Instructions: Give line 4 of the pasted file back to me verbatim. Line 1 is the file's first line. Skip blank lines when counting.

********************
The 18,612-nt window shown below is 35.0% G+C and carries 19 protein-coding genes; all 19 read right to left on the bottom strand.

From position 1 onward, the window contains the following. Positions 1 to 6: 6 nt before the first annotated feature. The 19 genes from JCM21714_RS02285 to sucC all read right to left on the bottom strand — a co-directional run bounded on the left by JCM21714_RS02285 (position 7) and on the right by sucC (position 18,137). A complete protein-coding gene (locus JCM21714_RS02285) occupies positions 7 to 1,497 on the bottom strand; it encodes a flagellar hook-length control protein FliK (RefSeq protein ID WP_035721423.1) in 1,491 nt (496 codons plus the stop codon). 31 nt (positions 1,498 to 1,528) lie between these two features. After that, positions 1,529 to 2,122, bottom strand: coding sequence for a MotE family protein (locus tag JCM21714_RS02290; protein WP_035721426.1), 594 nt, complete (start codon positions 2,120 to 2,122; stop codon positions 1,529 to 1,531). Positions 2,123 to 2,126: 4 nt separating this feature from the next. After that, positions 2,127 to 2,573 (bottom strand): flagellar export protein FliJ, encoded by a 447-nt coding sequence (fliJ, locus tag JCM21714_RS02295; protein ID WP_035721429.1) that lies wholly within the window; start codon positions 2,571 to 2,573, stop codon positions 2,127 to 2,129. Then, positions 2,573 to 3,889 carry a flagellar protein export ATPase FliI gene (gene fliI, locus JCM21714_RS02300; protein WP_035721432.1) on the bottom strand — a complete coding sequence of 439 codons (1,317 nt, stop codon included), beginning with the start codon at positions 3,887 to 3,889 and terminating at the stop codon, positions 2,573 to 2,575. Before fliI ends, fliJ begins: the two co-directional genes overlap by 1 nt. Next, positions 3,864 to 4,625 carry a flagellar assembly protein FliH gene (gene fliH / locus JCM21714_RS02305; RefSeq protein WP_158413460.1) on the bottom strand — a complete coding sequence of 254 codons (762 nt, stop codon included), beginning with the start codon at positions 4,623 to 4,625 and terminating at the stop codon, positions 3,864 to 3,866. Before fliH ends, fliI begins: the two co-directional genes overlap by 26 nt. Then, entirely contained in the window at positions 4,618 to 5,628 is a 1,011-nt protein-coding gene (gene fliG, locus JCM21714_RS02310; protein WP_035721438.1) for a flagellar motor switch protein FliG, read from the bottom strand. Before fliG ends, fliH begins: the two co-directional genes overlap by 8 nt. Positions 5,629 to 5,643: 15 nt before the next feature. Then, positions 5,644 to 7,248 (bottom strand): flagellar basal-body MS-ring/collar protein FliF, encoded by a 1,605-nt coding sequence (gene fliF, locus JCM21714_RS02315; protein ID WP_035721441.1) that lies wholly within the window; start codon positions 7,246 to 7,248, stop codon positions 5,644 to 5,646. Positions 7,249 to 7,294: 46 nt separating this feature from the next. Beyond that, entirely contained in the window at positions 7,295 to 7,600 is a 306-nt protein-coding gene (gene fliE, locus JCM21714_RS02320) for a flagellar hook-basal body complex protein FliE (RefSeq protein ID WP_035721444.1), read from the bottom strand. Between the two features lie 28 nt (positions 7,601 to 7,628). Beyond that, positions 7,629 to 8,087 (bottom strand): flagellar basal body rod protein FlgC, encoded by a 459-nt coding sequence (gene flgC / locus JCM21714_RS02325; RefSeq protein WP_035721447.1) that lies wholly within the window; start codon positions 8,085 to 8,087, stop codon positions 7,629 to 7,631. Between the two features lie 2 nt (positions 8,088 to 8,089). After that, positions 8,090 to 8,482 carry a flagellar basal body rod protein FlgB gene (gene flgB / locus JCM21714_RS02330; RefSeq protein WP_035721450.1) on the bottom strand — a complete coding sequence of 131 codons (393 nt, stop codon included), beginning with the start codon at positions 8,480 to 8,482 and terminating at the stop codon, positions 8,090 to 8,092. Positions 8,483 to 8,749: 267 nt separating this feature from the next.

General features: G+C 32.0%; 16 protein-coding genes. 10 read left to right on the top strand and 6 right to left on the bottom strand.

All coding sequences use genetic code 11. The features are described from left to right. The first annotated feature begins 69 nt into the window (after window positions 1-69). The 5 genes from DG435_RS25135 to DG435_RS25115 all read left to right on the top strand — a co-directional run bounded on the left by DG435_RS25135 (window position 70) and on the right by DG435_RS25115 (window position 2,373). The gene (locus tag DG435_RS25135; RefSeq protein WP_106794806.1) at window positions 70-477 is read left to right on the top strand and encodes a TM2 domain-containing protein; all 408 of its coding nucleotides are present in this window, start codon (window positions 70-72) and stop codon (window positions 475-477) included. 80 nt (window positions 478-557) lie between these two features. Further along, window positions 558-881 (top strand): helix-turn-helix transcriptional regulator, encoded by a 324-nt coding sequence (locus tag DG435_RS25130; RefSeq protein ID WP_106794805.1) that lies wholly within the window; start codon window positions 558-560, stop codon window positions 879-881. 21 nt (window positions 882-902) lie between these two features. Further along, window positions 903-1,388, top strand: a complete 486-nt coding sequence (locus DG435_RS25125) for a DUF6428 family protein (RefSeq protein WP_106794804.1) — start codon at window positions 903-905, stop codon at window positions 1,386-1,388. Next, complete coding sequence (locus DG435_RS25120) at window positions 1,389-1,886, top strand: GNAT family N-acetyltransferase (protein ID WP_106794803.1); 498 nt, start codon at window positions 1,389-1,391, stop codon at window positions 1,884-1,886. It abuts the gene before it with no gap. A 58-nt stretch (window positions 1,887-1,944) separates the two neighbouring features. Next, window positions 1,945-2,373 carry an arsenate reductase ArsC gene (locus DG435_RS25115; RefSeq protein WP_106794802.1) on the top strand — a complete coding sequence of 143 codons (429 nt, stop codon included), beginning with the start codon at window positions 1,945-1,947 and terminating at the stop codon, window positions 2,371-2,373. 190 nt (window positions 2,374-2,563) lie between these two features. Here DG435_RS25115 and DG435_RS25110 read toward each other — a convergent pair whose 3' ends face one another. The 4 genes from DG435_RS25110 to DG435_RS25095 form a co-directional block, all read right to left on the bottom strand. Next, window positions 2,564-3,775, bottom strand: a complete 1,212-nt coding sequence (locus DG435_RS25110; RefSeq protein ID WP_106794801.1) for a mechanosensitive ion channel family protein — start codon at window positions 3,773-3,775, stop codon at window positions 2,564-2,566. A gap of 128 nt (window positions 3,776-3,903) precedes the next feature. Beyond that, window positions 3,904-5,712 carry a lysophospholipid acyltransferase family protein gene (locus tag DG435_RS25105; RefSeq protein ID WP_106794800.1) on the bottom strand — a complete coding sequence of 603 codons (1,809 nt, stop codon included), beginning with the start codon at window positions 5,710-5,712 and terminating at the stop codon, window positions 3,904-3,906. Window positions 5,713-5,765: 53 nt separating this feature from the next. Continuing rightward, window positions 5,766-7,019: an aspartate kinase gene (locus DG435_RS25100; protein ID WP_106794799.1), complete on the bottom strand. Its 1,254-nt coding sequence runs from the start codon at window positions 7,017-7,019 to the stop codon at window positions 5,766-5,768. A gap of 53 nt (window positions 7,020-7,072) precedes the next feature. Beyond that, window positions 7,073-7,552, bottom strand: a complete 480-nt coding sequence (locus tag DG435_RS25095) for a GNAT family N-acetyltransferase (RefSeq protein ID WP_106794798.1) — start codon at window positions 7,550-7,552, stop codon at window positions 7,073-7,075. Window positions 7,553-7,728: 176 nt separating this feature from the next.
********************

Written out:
All coding sequences use genetic code 11. The features are described from left to right. The first annotated feature begins 69 nt into the window (after window positions 1-69). The 5 genes from DG435_RS25135 to DG435_RS25115 all read left to right on the top strand — a co-directional run bounded on the left by DG435_RS25135 (window position 70) and on the right by DG435_RS25115 (window position 2,373). The gene (locus tag DG435_RS25135; RefSeq protein WP_106794806.1) at window positions 70-477 is read left to right on the top strand and encodes a TM2 domain-containing protein; all 408 of its coding nucleotides are present in this window, start codon (window positions 70-72) and stop codon (window positions 475-477) included. 80 nt (window positions 478-557) lie between these two features. Further along, window positions 558-881 (top strand): helix-turn-helix transcriptional regulator, encoded by a 324-nt coding sequence (locus tag DG435_RS25130; RefSeq protein ID WP_106794805.1) that lies wholly within the window; start codon window positions 558-560, stop codon window positions 879-881. 21 nt (window positions 882-902) lie between these two features. Further along, window positions 903-1,388, top strand: a complete 486-nt coding sequence (locus DG435_RS25125) for a DUF6428 family protein (RefSeq protein WP_106794804.1) — start codon at window positions 903-905, stop codon at window positions 1,386-1,388. Next, complete coding sequence (locus DG435_RS25120) at window positions 1,389-1,886, top strand: GNAT family N-acetyltransferase (protein ID WP_106794803.1); 498 nt, start codon at window positions 1,389-1,391, stop codon at window positions 1,884-1,886. It abuts the gene before it with no gap. A 58-nt stretch (window positions 1,887-1,944) separates the two neighbouring features. Next, window positions 1,945-2,373 carry an arsenate reductase ArsC gene (locus DG435_RS25115; RefSeq protein WP_106794802.1) on the top strand — a complete coding sequence of 143 codons (429 nt, stop codon included), beginning with the start codon at window positions 1,945-1,947 and terminating at the stop codon, window positions 2,371-2,373. 190 nt (window positions 2,374-2,563) lie between these two features. Here DG435_RS25115 and DG435_RS25110 read toward each other — a convergent pair whose 3' ends face one another. The 4 genes from DG435_RS25110 to DG435_RS25095 form a co-directional block, all read right to left on the bottom strand. Next, window positions 2,564-3,775, bottom strand: a complete 1,212-nt coding sequence (locus DG435_RS25110; RefSeq protein ID WP_106794801.1) for a mechanosensitive ion channel family protein — start codon at window positions 3,773-3,775, stop codon at window positions 2,564-2,566. A gap of 128 nt (window positions 3,776-3,903) precedes the next feature. Beyond that, window positions 3,904-5,712 carry a lysophospholipid acyltransferase family protein gene (locus tag DG435_RS25105; RefSeq protein ID WP_106794800.1) on the bottom strand — a complete coding sequence of 603 codons (1,809 nt, stop codon included), beginning with the start codon at window positions 5,710-5,712 and terminating at the stop codon, window positions 3,904-3,906. Window positions 5,713-5,765: 53 nt separating this feature from the next. Continuing rightward, window positions 5,766-7,019: an aspartate kinase gene (locus DG435_RS25100; protein ID WP_106794799.1), complete on the bottom strand. Its 1,254-nt coding sequence runs from the start codon at window positions 7,017-7,019 to the stop codon at window positions 5,766-5,768. A gap of 53 nt (window positions 7,020-7,072) precedes the next feature. Beyond that, window positions 7,073-7,552, bottom strand: a complete 480-nt coding sequence (locus tag DG435_RS25095) for a GNAT family N-acetyltransferase (RefSeq protein ID WP_106794798.1) — start codon at window positions 7,550-7,552, stop codon at window positions 7,073-7,075. Window positions 7,553-7,728: 176 nt separating this feature from the next.